best4It is great fun to watch two intelligent, articulate combatants engage in ten debates. The combination of such intellectual heft with the drama of the times makes for compelling viewing.


As it tries to be balanced, the film does have certain liberal assumptions. It states that the call for “law and order” by politicians like Nixon, who was running for president for the second time in 1968, was merely a kind of code for racial prejudice. This is something liberals have accused Republicans and conservatives of for years. But it ignores the very real fears people had of crime, civil unrest, and violent riots which were taking place during the late 1960s. The film implies that Vidal “won” the debates because Buckley lost his composure and called Vidal a “queer” on live national television. However, as the film makes very clear, from the beginning Vidal had set out not to substantively debate issues with Buckley, but to provoke him with personal attacks including calling him a “crypto-Nazi” which was, at that time (and still is) a less than polite term. The main thesis of the film, that the Buckley-Vidal debates paved the way for the decline of civil disagreement and replaced it with the shouting matches we see so often today is totally true.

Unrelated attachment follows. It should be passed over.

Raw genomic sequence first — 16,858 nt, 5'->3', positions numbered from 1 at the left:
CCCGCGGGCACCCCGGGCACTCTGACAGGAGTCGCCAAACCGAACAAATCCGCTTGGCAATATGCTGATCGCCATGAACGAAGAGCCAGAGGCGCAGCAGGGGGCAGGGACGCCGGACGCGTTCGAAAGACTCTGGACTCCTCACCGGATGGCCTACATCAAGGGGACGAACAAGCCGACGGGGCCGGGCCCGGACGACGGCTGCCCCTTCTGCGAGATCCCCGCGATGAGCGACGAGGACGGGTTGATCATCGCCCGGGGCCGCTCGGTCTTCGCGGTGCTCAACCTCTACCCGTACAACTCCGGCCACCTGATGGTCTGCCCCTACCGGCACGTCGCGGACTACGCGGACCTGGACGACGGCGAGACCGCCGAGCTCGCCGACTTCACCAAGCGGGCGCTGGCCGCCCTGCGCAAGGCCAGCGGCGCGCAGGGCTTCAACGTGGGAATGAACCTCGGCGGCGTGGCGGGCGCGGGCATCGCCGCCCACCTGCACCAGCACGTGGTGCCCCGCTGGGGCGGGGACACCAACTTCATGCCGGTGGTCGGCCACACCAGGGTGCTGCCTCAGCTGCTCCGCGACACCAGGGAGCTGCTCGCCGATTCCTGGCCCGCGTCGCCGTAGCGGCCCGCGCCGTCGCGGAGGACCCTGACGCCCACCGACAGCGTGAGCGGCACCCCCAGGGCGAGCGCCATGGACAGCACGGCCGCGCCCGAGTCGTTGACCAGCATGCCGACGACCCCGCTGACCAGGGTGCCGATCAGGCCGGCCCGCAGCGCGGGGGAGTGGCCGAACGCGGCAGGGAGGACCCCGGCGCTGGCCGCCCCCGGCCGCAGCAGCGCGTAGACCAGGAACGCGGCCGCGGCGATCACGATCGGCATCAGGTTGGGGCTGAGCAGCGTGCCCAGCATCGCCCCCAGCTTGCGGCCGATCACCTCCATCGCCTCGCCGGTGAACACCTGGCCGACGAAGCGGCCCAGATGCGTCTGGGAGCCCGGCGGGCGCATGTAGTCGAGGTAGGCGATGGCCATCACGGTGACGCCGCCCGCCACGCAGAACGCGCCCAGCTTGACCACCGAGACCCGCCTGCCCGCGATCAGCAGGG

“AFERIM!”— Gypsy Slavery



Gypsy Slavery

Amos Lassen

Radu Jude’s “Aferim!” is set in early 19th century Wallachia. A local policeman, Costandin (Teodor Corban) is hired by Iordache (Mihai Comanoui) , a boyar (local noble), to find Carfin, a Gypsy slave who had run away from the boyar’s estate after having an affair with his wife, Sultana. Costandin sets out to find the fugitive, beginning a journey full of adventures. Gypsy slavery lasted from the 14th century up until the middle of the 19th century, a situation which is very little known and almost nonexistent in the public debate today, although Romania’s social life still feels its impact.